The Obama administration has been asserting the Trans-Pacific Partnership’s 18,000 tax cuts, which come in the form of tariff eliminations, will lead to reduced barriers on U.S. exports – increasing jobs, eliminating burdens on companies and creating economic growth. But the agreement has come under attack from groups on both sides of the aisle.
The landmark trade deal negotiated between 12 Pacific Rim countries – signed by President Barack Obama earlier this month, but not yet approved by Congress – has created a wide divide on both ends of the political spectrum, with proponents saying it will boost the economy and critics arguing it won’t provide the benefits the White House promises.
In a “fact check” recently released by anti-trade group Public Citizen, the advocacy organization slammed TPP, saying the cuts were somehow less valid since a number of them are rolled out over time. The group also concluded the cuts won’t have much of an effect since the U.S. “only sold goods to those nations in less than 7,500 of the 18,000 categories” included in the deal.
According to Dan Ikenson, the director of Cato’s Herbert A. Stiefel Center for Trade Policy Studies, the group’s criticisms are invalid. Ikensen told The Daily Caller News Foundation, while the deal isn’t perfect, The Office of the United States Trade Representative managed to get cuts abroad on products that are critical to the U.S., with roughly 80 percent of cuts taking place immediately and nearly 20 percent being phased out over 10 years.
“I understand there are some people on the left, including Public Citizen that are complaining that the benefits aren’t going to come soon enough and the tariff phase out is happening too slowly – that’s an odd statement coming from them since they generally oppose trade liberalization,” he said. “It strikes me that they are trying to foment some discord between the business community and the USTR, and Republicans and the USTR, who support what the administration really needs to get TPP passed.”
In addition to the agricultural and manufacturing sectors, Ikensen said TPP also opens up opportunity for service providers including telecom companies, banking companies, education services and consulting services.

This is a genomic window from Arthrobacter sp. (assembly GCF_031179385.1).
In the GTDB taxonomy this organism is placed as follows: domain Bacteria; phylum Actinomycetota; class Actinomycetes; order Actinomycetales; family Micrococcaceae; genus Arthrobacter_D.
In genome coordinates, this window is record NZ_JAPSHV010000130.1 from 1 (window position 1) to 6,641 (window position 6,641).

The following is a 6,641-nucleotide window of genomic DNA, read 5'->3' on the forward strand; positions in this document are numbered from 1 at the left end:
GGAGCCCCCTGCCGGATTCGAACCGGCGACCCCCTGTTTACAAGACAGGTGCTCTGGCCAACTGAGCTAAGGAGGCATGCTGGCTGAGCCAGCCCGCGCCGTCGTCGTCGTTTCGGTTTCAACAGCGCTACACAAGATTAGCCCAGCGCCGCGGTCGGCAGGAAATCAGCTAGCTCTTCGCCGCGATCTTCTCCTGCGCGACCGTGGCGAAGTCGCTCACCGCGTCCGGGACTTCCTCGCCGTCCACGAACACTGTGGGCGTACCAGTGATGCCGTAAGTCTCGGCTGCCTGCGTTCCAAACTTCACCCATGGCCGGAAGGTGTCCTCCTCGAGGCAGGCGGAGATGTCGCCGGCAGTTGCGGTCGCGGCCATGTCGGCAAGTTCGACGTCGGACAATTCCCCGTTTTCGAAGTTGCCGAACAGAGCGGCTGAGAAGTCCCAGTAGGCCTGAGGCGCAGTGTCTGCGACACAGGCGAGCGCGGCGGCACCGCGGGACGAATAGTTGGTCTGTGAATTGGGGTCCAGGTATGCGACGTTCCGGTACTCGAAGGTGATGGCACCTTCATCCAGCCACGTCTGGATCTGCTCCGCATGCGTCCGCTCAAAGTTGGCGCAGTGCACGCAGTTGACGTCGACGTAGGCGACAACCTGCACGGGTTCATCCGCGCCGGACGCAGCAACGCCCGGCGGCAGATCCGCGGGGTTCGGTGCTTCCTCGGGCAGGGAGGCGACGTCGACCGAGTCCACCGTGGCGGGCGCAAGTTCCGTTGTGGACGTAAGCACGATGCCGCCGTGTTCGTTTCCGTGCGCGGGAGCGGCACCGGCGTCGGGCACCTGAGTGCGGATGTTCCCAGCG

U.S. Trade Representative Michael Froman said the tariffs currently prevent American wage increases, and believes the deal will widen the scope of markets businesses can reach.
“For example, headphones that are made in California and sold to the Asia-Pacific region have been hit with taxes of up to 15 percent. Under TPP, those taxes are cut to zero,” he told the U.S.Conference of Mayors in January. “U.S. Foreign taxes on Made-in-America car engines will fall from highs of 50 percent to 0 percent. Foreign taxes on American exports of paint will fall from 25 percent to 0 percent; on hammers, from 20 percent to 0 percent; on optical fiber, also from 20 percent to 0 percent. If you’re seeing up a pattern here, you’re not wrong – TPP will eliminate every single tariff these countries now impose on American manufactured goods.”
The Peterson Institute for International Economics, a nonpartisan D.C.-based think tank, estimates the deal would increase incomes by $131 billion annually, exports by $357 billion, or 9.1 percent, in the country by 2030 and insert $94 billion more into the U.S. economy.
Other conservative groups have come out in support of the deal as well.
“Free trade is good because it means less money taken by foreign governments from American workers and business owners in the form of tariffs and greater access to more products at lower prices for consumers across the country,”Alexander Hendrie, the federal affairs manager at Americans for Tax Reform, told TheDCNF.
But the criticisms of the deal – which the U.S., Australia, Brunei, Chile, Canada, Japan, Malaysia, Mexico, New Zealand, Peru, Singapore and Vietnam negotiated behind closed doors for nearly a decade – have not just come from the anti-trade left.
Republican Sen. Jeff Sessions of Alabama took issue with the length of the 5,554 page document and claimed it gives the executive branch the ability to rework the deal without congressional approval, allowing him to change immigration policies.
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